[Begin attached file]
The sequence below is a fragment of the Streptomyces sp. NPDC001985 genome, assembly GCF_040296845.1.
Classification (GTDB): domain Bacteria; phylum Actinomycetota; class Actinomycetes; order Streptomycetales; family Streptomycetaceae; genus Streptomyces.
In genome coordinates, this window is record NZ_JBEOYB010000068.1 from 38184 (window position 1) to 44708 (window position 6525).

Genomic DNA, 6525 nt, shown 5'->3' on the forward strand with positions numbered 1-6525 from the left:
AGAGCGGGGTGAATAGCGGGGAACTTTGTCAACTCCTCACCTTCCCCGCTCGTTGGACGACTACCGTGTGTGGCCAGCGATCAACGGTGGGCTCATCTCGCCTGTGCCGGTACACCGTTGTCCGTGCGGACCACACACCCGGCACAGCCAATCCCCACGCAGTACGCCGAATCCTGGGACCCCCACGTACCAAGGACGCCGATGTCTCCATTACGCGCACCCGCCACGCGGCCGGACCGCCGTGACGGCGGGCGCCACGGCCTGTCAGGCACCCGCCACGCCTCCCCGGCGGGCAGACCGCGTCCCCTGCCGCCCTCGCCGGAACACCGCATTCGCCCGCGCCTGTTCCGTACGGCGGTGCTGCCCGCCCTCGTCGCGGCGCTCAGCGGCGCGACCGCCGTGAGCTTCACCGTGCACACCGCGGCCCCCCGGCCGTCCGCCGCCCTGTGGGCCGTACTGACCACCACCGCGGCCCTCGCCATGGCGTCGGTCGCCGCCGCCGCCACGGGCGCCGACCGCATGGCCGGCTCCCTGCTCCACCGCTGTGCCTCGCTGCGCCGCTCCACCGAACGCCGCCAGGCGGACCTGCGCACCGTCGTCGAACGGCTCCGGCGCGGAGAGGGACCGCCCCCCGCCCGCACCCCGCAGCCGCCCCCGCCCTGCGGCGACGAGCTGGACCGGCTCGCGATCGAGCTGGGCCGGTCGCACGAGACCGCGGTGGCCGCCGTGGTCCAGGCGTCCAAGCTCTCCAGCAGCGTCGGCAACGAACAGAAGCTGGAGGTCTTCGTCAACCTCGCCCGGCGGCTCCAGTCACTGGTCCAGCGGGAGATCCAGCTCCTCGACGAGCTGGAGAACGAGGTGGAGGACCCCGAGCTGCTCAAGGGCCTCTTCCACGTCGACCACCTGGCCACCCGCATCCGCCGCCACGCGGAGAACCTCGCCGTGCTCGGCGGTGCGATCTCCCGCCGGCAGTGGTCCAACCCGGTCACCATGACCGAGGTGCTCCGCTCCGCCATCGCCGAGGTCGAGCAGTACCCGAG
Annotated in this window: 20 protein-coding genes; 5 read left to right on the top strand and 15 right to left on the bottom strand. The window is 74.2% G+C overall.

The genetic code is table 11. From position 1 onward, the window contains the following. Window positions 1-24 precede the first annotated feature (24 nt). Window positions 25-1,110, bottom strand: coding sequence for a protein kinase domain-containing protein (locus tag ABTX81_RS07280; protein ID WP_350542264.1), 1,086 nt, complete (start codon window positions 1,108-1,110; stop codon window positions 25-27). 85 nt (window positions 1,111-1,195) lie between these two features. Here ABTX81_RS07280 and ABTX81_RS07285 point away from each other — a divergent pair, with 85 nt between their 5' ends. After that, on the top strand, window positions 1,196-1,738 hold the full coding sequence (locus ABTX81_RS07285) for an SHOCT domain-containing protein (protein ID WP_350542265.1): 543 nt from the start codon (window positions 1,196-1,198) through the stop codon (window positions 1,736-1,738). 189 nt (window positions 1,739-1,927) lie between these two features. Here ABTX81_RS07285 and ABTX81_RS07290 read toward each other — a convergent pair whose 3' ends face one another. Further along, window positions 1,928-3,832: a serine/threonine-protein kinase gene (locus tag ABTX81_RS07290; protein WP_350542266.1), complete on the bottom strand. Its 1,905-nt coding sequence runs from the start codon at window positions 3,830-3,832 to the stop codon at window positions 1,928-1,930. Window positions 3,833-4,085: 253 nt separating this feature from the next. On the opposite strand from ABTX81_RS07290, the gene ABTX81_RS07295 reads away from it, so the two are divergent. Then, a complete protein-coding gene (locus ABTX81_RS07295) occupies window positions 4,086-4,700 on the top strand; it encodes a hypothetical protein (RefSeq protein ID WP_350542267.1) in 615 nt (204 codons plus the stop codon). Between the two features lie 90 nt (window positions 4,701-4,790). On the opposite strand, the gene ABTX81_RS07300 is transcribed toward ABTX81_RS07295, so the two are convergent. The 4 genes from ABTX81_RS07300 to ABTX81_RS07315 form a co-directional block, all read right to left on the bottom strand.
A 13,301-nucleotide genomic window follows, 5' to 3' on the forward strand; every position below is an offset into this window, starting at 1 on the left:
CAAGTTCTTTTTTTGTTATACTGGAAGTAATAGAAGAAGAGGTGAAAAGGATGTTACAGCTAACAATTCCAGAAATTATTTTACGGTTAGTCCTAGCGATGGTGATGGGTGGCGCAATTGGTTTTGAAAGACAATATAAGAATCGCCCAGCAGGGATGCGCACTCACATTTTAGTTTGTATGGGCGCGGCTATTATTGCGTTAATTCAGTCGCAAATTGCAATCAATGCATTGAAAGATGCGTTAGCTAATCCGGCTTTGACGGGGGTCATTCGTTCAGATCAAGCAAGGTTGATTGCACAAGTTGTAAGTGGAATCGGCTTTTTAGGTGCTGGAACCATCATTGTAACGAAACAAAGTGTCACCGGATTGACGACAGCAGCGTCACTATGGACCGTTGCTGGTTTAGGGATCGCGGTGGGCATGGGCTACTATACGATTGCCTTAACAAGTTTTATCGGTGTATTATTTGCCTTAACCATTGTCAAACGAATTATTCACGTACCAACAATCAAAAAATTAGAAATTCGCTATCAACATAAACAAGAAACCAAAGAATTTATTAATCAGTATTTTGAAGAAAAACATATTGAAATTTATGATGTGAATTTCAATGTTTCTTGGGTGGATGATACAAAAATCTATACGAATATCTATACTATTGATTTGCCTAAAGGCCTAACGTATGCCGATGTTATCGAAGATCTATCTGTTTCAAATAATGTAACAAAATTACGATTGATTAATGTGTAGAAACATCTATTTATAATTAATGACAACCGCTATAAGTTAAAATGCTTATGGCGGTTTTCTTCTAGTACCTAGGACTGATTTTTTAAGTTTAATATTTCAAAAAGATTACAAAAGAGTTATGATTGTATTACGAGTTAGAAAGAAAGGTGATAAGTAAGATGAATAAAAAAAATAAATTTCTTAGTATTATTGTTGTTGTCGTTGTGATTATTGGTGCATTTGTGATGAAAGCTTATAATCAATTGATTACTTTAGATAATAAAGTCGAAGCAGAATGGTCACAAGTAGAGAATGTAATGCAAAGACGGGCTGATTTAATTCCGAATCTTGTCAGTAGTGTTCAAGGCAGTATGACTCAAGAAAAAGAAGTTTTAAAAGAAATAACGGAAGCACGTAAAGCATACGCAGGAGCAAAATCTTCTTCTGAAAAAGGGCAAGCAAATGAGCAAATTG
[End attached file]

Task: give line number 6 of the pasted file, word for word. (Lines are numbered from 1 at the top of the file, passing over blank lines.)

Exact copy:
Annotated in this window: 20 protein-coding genes; 5 read left to right on the top strand and 15 right to left on the bottom strand. The window is 74.2% G+C overall.